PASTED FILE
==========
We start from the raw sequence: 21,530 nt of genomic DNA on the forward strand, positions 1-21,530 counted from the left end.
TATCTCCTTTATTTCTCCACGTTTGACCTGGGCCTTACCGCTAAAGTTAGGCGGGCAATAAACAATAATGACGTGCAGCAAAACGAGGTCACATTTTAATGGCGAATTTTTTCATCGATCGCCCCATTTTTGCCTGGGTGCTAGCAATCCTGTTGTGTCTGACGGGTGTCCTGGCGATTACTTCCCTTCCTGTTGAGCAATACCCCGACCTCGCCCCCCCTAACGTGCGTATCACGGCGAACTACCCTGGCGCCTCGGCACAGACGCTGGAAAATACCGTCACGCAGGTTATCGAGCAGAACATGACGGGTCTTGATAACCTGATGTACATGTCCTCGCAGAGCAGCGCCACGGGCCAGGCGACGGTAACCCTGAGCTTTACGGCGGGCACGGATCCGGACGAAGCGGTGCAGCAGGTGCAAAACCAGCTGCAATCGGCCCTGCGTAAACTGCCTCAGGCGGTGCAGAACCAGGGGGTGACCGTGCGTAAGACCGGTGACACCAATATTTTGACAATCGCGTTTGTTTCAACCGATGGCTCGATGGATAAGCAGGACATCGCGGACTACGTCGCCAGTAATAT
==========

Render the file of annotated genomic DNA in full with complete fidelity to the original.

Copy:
We start from the raw sequence: 21,530 nt of genomic DNA on the forward strand, positions 1-21,530 counted from the left end.
TATCTCCTTTATTTCTCCACGTTTGACCTGGGCCTTACCGCTAAAGTTAGGCGGGCAATAAACAATAATGACGTGCAGCAAAACGAGGTCACATTTTAATGGCGAATTTTTTCATCGATCGCCCCATTTTTGCCTGGGTGCTAGCAATCCTGTTGTGTCTGACGGGTGTCCTGGCGATTACTTCCCTTCCTGTTGAGCAATACCCCGACCTCGCCCCCCCTAACGTGCGTATCACGGCGAACTACCCTGGCGCCTCGGCACAGACGCTGGAAAATACCGTCACGCAGGTTATCGAGCAGAACATGACGGGTCTTGATAACCTGATGTACATGTCCTCGCAGAGCAGCGCCACGGGCCAGGCGACGGTAACCCTGAGCTTTACGGCGGGCACGGATCCGGACGAAGCGGTGCAGCAGGTGCAAAACCAGCTGCAATCGGCCCTGCGTAAACTGCCTCAGGCGGTGCAGAACCAGGGGGTGACCGTGCGTAAGACCGGTGACACCAATATTTTGACAATCGCGTTTGTTTCAACCGATGGCTCGATGGATAAGCAGGACATCGCGGACTACGTCGCCAGTAATAT